Britain’s new government is to sit down for its first cabinet meeting this morning. We are expected to hear plans about new junior appointments which will include members of the Liberal Democrats party. The two pressing matters to feature on the agenda include alterations to the current immigration and national security policies. Theresa May (previously Shadow Secretary of State for Work and Pensions and Minister for Women) has spoken out about the challenges the new coalition government will face when having to compromise on certain issues. However, Nick Clegg maintains that the coalition ‘will work’.

Pound Sterling – UK Markets

Following investor speculation, the Pound today appears to have continued its steady improvement against the USD. This is on the back of expected cuts in public debt. However, David Cameron was on-hand to point-out that we are still in the ‘honeymoon period’, having just formed a new government, and that we must be cautious. The Pound had recently suffered due to governmental uncertainty so it is natural that now a new government has been formed this issue should have eased slightly. Although figures released today show that consumer confidence had increased slightly in April, expected fiscal tightening may well cancel this out over the next 6 months. GBP/EUR rates remained favourable and although we are no longer at the one year high of last Friday, as of GMT 09:15 the rate was 1.17440. Be aware that even if the Pound may have somewhat steadied, we are still in unpredictable times.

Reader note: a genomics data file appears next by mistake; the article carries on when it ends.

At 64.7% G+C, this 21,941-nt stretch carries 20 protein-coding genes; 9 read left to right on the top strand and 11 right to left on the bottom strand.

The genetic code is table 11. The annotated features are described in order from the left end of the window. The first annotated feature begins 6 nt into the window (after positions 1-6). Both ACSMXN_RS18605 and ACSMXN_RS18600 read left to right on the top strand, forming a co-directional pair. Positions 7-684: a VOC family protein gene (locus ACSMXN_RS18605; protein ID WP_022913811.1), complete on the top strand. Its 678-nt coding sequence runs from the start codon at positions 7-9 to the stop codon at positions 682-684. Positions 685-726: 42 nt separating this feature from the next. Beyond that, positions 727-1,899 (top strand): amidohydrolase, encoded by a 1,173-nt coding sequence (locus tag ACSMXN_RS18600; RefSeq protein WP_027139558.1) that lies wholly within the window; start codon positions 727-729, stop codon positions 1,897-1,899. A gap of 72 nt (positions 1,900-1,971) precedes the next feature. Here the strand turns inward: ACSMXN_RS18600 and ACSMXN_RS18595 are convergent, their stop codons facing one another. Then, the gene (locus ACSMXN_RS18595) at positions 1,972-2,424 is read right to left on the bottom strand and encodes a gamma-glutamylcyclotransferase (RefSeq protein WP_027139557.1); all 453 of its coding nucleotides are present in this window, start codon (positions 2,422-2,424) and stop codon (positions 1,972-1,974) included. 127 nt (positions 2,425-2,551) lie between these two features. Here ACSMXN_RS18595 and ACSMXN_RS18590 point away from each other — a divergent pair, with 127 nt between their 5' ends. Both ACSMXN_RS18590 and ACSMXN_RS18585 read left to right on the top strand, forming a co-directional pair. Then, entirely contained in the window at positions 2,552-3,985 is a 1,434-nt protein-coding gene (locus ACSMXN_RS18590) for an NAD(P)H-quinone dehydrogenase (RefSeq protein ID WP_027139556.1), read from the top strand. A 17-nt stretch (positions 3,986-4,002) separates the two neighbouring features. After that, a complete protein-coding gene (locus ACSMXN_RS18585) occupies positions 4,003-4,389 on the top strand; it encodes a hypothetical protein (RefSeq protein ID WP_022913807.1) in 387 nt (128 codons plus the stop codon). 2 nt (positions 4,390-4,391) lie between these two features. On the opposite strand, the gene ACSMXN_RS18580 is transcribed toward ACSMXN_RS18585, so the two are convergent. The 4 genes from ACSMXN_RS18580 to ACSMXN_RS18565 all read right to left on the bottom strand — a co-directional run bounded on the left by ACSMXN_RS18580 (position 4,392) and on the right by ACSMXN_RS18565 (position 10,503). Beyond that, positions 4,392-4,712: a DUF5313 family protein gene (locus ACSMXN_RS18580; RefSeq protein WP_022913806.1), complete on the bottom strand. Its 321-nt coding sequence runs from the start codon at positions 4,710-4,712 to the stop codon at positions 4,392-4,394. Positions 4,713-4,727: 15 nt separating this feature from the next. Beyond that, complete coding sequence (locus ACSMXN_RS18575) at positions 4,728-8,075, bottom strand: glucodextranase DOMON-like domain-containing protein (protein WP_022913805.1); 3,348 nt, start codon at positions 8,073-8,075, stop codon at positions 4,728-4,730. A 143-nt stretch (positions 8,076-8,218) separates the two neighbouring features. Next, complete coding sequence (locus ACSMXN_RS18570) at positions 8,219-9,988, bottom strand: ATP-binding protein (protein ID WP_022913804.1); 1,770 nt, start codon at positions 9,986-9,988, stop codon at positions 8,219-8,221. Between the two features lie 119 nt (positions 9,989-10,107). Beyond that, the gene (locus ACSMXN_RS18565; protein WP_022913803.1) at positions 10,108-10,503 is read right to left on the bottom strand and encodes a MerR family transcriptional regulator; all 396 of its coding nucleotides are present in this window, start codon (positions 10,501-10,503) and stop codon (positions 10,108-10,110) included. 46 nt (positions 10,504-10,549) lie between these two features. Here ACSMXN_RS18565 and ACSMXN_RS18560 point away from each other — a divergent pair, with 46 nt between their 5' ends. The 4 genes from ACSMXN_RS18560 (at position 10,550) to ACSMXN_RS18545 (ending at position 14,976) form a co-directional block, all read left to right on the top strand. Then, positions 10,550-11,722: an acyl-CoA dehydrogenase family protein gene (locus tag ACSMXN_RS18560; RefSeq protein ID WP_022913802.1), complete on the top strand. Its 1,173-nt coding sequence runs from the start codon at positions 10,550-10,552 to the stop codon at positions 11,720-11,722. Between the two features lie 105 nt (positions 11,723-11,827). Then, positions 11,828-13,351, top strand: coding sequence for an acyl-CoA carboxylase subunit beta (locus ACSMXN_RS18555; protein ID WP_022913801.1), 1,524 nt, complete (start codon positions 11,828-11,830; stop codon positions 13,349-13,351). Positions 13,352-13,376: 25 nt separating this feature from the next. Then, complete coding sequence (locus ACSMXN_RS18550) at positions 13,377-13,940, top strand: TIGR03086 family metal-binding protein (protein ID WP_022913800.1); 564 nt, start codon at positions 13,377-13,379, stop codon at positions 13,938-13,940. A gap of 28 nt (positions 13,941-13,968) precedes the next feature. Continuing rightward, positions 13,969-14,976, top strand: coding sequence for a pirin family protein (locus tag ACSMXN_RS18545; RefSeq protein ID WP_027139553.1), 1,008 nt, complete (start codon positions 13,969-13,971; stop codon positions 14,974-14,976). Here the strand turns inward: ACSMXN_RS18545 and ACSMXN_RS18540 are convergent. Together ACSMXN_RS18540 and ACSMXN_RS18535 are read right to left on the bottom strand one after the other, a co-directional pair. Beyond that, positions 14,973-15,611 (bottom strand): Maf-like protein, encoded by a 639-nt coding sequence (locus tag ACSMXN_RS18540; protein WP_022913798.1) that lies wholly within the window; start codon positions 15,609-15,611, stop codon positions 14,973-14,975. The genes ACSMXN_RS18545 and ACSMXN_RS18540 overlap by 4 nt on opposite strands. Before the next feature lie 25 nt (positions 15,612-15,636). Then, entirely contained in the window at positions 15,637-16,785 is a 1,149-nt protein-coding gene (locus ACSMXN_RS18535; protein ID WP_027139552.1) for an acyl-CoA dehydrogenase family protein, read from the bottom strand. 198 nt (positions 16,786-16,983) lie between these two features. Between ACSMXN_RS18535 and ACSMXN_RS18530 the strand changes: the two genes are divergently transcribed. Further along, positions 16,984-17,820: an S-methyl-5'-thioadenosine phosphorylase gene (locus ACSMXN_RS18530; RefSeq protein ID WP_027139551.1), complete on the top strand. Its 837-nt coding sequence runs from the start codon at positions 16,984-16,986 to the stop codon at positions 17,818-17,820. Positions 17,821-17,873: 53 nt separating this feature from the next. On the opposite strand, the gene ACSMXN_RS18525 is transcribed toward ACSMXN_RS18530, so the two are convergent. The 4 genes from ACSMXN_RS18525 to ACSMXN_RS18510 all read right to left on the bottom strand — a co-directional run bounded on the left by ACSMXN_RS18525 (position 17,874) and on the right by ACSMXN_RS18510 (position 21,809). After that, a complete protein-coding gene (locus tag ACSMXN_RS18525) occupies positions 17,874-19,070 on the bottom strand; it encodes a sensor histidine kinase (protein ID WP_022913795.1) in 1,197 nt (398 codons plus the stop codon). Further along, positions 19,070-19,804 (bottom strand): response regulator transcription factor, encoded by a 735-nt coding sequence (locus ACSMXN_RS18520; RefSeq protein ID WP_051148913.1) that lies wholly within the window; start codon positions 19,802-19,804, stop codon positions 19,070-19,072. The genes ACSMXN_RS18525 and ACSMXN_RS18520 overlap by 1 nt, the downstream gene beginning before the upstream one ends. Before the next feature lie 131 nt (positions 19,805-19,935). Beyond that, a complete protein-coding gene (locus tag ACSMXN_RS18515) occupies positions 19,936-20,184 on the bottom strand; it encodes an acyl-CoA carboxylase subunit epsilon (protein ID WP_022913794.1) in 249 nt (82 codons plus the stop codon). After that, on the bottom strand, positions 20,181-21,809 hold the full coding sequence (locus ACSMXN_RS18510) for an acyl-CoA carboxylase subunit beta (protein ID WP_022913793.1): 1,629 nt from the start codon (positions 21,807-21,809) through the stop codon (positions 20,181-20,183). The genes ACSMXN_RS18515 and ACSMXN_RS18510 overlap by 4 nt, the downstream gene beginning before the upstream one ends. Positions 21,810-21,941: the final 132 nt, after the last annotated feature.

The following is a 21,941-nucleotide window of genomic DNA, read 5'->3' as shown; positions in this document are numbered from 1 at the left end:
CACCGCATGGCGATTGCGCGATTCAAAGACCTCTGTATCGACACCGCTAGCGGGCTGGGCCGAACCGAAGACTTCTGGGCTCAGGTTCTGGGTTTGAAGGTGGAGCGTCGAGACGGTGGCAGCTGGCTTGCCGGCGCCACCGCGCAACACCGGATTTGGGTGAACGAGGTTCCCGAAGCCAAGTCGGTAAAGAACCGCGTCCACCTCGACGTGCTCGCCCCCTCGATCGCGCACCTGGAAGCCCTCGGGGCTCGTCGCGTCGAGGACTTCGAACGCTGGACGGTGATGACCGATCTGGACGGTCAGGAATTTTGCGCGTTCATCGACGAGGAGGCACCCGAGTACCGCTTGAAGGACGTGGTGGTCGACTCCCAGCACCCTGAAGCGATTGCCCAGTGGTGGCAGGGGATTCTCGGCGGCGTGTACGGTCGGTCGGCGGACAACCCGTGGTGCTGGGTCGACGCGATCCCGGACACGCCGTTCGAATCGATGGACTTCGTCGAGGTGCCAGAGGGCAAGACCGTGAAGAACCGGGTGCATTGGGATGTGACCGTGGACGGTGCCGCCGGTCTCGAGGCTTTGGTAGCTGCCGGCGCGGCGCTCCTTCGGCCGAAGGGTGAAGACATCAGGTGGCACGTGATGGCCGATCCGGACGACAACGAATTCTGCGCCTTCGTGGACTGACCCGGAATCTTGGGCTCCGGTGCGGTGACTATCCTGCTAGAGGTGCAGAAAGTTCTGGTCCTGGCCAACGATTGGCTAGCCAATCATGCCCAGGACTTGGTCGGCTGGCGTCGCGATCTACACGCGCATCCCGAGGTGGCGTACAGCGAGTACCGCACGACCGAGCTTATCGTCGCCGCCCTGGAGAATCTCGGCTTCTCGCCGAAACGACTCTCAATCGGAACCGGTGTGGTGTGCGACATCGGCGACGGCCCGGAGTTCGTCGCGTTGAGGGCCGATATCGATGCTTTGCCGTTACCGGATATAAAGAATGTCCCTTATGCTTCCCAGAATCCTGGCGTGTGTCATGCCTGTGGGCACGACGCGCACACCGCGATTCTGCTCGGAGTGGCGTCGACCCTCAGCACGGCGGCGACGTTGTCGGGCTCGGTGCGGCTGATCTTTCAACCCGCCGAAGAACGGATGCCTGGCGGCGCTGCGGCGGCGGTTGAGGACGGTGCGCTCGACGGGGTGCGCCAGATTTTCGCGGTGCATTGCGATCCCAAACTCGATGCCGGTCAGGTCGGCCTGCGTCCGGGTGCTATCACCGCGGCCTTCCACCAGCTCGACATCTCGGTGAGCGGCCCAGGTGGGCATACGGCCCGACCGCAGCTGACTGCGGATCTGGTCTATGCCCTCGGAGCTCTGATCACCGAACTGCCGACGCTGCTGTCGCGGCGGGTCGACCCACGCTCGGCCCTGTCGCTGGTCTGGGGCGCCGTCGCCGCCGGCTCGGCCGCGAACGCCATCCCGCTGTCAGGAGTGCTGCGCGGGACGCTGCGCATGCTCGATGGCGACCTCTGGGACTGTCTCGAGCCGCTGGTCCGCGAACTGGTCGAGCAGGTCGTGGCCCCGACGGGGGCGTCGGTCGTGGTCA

US Dollar – US Markets

Recent figures have shown that the US trade deficit widened by 2.5% in March to $40.4bn. Rising consumer confidence in conjunction with increasing oil prices resulted in a 40% increase in the past year. Whilst this reflects well on the economy, it will do little to aid GDP. With little movement in the markets, the USD today consolidated its position as a safe haven currency in an uncertain global economy.

Euro – European Markets

Slightly amusing reports surfacing from the markets this morning are saying that the Euro is ‘taking a rest’ after a rough couple of weeks. Although the currency remains very weak against all major counterparts, overnight stability has allowed all those involved to take a much needed break. However, concern still surrounds the state of the Spanish economy following their plans to cut the deficit to 4.7% of GDP by the end of 2011. As of GMT 10:00 the EUR/USD mid-market rate steadied itself at 1.25900. It is yet to be seen how recent events in the continent will unravel so it would be best advised to speak to your currency broker to get an inside perspective.

Other Currencies – Highlights

The South African Rand today continued its strong form against the USD for the fifth consecutive day on the back of reports that the central bank will keep interest rates at their lowest levels in 12 years. The seventh rate cut since December 2008 is a continuous attempt to increase consumer confidence and pull the country out of its first recession in 17 years. Better than expected jobs data showed that Australian employment levels hit a record 11 million in April. Increased appetite for domestic product meant that the local currency is currently much sought after.